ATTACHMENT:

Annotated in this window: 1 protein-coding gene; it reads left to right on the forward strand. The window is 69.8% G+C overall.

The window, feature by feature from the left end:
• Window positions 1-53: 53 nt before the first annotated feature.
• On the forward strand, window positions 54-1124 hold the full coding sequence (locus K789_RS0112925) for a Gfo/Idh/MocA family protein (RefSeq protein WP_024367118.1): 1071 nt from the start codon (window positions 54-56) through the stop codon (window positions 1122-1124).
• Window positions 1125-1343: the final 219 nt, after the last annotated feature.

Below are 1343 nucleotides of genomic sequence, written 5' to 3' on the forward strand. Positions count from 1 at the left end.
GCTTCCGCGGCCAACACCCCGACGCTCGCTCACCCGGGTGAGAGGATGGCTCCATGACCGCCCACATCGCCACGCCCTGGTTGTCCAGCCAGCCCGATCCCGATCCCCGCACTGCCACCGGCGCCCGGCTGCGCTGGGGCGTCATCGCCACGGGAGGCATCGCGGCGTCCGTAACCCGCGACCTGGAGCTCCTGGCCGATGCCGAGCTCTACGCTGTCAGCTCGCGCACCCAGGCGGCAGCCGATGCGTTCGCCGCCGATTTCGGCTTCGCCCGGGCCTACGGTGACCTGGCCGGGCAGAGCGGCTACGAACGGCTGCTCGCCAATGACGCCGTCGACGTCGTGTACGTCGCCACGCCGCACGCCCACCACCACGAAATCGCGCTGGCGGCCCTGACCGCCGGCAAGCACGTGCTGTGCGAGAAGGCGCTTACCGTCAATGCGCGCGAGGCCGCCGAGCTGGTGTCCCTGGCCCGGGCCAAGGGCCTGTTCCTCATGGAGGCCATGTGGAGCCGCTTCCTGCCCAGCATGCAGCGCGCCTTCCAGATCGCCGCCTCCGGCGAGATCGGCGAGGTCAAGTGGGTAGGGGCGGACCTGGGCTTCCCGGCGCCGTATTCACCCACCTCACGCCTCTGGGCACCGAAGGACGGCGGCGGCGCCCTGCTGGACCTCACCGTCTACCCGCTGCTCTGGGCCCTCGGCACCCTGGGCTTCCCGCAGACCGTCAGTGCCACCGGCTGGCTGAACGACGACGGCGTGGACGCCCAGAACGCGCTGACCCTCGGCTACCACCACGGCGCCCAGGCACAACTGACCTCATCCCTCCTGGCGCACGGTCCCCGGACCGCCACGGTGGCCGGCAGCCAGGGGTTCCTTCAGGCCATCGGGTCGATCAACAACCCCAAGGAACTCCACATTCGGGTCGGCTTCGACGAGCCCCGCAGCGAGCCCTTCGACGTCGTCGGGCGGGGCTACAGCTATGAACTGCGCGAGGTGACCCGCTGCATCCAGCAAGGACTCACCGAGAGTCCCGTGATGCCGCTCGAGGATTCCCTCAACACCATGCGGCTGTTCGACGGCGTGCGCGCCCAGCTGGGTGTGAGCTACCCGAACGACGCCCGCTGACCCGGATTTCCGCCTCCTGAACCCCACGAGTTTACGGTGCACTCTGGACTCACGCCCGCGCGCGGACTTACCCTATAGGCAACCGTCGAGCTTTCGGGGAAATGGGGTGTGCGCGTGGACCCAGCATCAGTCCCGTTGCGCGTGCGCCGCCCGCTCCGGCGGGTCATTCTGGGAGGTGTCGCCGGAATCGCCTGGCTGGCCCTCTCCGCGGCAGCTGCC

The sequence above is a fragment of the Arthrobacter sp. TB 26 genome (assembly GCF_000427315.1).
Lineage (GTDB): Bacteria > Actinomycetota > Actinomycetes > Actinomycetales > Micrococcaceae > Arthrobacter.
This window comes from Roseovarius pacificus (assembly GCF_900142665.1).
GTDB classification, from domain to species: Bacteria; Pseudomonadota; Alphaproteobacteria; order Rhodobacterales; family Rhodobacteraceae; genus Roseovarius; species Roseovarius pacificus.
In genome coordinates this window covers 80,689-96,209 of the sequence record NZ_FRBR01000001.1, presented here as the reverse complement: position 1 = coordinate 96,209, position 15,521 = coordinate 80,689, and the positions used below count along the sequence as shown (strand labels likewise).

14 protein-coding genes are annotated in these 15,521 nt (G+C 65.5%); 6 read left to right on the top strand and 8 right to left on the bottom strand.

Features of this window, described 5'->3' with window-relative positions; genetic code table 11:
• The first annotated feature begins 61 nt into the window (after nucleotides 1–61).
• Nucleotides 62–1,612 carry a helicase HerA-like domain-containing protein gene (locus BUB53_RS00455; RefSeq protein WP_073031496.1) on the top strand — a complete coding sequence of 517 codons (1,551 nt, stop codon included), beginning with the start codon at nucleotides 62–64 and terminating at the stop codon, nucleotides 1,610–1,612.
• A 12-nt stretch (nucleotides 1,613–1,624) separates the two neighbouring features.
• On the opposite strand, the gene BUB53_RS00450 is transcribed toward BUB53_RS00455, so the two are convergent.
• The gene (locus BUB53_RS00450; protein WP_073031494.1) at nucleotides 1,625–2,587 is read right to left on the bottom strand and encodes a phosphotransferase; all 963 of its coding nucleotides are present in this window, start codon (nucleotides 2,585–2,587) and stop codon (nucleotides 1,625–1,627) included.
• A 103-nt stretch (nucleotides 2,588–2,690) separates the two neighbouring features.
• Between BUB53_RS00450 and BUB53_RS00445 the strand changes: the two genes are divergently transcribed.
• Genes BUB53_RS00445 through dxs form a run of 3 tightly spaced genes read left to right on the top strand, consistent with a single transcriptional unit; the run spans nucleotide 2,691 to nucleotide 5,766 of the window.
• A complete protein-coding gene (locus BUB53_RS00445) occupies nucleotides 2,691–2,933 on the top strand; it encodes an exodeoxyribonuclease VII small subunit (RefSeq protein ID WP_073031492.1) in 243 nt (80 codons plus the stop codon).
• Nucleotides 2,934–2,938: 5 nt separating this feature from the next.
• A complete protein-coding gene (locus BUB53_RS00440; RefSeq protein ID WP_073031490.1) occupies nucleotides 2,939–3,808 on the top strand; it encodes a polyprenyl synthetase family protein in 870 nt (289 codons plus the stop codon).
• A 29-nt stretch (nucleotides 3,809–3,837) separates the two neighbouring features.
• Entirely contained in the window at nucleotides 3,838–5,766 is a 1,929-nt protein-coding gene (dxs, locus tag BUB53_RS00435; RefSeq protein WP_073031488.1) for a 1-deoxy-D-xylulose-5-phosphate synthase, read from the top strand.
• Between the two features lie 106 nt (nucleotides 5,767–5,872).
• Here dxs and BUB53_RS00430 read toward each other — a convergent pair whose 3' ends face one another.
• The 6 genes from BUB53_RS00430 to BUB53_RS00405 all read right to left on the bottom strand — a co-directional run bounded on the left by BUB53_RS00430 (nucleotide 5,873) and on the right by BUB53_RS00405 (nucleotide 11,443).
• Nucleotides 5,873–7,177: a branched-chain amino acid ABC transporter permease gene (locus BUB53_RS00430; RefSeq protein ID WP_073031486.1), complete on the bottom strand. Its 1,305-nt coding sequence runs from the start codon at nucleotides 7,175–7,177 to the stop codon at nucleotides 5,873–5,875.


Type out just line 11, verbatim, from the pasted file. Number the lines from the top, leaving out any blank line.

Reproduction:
GTDB classification, from domain to species: Bacteria; Pseudomonadota; Alphaproteobacteria; order Rhodobacterales; family Rhodobacteraceae; genus Roseovarius; species Roseovarius pacificus.